For the second straight Spring, Conlon finds himself as a non-roster invitee with a an outside chance to make the Opening Day bullpen as a left-handed reliever. Certainly, Conlon has earned the chance as he knows how to get batters out, especially left-handed batters.

Last year, he limited left-handed batters to a .252/.273/.358 batting line, and in 2016, he was even stingier limiting them to a .216/.267/.288 batting line. Conlon does this because he located well, and he has a great change-up.

However, with his topping out in the 80s, it appears the Mets have their doubts about Conlon’s viability as a Major League starter. In Spring, Conlon is both going to get the chance to prove his stuff will work in the Majors similar to what we have seen with Jamie Moyer and Bartolo Colon. More than that, he’s going to get a chance to show he belongs in the Majors right now to fill a now vacant second left-handed reliever spot in the bullpen.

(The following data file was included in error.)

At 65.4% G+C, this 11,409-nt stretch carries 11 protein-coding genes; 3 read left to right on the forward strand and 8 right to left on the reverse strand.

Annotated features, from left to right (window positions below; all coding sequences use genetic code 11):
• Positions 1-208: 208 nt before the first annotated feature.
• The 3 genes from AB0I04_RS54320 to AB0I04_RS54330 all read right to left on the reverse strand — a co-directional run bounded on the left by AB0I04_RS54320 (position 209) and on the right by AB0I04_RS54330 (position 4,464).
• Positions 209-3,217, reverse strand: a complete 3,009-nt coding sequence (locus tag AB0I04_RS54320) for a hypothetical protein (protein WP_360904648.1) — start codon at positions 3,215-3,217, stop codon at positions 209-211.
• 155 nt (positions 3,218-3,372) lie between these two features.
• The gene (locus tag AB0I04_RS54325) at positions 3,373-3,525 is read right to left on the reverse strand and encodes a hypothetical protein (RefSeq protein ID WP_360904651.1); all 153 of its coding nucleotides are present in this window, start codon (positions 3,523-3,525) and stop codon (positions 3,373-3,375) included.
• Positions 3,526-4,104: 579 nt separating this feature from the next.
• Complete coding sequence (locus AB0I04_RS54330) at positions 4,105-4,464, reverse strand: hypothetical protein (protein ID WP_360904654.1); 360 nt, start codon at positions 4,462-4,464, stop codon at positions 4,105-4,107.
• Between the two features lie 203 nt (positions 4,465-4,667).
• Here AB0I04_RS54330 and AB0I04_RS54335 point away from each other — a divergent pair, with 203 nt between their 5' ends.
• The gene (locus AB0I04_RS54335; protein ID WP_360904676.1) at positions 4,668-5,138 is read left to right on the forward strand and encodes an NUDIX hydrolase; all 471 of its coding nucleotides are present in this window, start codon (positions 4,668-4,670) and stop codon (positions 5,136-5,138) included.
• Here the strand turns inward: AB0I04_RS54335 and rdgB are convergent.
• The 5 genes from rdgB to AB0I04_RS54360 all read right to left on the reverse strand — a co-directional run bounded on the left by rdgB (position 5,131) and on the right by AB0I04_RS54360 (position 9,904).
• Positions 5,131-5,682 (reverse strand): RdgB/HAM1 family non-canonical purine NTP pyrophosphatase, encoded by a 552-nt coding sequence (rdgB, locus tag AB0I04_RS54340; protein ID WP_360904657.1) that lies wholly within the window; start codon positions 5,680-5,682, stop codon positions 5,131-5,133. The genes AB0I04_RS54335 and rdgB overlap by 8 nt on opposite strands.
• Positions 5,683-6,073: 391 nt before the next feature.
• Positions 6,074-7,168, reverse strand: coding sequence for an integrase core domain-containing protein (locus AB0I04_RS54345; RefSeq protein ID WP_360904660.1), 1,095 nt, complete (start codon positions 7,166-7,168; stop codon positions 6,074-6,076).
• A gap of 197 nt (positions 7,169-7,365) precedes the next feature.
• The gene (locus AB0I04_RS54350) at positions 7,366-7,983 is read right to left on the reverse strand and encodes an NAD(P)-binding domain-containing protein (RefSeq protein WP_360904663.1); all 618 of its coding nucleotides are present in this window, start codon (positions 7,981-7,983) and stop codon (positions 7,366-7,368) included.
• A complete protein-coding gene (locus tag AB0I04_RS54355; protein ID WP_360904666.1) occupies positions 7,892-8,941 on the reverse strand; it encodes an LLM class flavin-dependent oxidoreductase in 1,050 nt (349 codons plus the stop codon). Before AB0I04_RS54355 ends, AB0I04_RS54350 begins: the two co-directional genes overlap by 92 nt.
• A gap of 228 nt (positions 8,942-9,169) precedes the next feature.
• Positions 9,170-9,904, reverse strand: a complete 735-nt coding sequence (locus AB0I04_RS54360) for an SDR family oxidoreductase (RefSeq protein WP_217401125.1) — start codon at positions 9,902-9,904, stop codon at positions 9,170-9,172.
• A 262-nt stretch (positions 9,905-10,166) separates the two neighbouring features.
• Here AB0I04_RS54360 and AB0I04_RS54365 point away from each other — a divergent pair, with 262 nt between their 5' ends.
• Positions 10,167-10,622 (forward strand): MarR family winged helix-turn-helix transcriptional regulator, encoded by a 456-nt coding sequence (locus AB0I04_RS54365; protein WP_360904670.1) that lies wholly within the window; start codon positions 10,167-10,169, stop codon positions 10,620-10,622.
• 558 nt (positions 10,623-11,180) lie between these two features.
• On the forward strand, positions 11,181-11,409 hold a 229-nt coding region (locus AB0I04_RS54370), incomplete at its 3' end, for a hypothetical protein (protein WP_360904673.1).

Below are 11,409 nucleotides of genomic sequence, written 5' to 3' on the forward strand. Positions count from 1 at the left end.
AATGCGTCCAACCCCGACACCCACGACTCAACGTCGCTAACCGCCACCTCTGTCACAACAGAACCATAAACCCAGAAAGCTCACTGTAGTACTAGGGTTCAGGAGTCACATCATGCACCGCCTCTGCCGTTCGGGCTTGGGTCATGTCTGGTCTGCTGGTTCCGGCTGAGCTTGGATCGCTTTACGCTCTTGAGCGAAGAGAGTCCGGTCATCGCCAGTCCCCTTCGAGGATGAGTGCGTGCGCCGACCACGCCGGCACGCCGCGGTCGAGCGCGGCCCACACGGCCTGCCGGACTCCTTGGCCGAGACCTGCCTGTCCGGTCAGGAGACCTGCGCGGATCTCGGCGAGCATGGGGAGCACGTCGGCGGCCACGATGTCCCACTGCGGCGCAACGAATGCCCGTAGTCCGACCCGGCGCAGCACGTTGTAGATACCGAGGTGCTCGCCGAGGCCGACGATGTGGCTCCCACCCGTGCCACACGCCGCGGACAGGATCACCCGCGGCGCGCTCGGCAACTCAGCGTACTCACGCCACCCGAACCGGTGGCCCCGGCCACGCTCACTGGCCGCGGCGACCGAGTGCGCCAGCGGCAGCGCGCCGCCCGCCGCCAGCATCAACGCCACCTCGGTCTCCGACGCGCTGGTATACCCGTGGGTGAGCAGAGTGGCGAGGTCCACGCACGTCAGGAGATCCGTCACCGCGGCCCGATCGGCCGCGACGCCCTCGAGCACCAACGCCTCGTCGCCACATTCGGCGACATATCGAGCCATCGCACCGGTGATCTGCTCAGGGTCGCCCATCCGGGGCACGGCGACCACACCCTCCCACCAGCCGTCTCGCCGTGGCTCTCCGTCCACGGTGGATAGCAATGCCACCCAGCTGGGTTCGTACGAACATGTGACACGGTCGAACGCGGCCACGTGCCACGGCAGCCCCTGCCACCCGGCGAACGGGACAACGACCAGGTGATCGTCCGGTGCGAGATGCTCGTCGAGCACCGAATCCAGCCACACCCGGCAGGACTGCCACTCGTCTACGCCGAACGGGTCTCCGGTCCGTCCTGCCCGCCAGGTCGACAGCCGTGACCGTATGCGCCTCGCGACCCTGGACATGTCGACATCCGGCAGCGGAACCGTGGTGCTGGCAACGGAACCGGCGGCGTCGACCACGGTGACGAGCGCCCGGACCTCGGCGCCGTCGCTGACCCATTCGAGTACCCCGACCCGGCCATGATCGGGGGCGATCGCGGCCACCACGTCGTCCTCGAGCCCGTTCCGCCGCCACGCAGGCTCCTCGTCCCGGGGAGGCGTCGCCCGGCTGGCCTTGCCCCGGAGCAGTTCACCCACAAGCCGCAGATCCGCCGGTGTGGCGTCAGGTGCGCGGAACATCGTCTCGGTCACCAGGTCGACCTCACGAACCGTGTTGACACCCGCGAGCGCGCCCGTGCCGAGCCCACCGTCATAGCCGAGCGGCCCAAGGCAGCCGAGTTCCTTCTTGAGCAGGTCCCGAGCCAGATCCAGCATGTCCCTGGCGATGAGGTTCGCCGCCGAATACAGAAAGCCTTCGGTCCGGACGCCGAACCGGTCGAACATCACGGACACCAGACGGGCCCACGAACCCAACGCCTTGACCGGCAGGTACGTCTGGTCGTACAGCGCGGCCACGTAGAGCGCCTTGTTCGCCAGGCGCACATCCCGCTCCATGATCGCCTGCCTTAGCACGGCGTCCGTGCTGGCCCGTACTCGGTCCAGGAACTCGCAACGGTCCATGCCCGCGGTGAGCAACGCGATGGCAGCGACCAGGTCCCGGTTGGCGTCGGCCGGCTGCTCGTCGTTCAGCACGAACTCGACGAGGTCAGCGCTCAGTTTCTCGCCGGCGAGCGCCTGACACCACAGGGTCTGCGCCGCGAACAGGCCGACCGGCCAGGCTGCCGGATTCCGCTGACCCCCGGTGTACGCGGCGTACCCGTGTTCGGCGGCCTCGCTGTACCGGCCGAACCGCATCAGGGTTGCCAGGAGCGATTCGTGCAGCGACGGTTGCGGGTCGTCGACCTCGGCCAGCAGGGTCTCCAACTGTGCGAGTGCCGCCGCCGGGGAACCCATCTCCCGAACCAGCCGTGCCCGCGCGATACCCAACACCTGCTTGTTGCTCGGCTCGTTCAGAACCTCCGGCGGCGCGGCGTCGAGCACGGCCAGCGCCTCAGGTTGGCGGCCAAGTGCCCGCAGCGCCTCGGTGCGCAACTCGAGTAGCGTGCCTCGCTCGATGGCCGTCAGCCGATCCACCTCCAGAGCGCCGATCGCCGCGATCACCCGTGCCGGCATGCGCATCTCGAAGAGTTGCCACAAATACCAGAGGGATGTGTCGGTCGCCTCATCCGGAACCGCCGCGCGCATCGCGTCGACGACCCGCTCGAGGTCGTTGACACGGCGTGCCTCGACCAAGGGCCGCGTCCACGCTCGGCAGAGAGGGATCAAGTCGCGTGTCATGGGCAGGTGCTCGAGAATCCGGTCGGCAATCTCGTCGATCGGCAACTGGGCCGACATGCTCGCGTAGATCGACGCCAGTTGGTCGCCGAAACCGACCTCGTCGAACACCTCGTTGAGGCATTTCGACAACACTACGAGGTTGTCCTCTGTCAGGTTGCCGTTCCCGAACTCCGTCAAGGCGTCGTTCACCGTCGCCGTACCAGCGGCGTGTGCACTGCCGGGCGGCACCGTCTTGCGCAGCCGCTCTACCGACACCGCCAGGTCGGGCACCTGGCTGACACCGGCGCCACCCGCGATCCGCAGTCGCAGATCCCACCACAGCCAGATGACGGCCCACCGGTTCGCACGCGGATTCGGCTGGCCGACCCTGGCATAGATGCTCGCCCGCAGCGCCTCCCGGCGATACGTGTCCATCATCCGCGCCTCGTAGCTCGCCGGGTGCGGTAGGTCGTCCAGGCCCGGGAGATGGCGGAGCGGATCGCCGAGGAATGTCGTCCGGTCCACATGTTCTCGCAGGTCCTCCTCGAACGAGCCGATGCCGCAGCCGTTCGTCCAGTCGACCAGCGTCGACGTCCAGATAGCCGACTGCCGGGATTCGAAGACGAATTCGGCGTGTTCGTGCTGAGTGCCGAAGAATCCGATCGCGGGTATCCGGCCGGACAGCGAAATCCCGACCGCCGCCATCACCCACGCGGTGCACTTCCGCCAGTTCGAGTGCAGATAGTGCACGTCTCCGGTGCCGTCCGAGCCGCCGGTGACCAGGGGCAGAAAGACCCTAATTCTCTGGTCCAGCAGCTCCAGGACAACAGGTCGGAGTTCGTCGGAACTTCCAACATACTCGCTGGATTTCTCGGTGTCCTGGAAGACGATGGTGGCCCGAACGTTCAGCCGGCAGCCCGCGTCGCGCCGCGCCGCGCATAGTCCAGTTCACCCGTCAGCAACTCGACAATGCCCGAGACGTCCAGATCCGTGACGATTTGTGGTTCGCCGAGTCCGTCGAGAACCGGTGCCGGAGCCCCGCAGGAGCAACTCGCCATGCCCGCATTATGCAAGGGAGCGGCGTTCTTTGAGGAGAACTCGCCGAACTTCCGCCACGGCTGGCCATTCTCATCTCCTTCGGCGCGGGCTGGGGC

RHP Corey Oswalt

MMN Rank: 12

Oswalt is coming off an outstanding year in Binghamton, and as a result, he was named the Eastern League Pitcher of the Year. Oswalt did this because he was able to locate all four pitches, and he has shown the ability to throw his fastball in the mid 90s. While all of the Double-A took notice of Oswalt, the Mets did as well adding the starter to the 40 man roster to protect him from the Rule 5 Draft.

It is no secret the Mets have health issues with their starters. Over the past two seasons, almost every Mets starter currently on the 40 man roster has had injuries requiring DL stints lasting more than half a season, requiring surgery, or both. As of the moment, the Mets have not added another starter to the roster, which has created an opportunity to show he should be at the front of the line when the Mets inevitably need another starter.

2B Luis Guillorme

MMN Rank: 10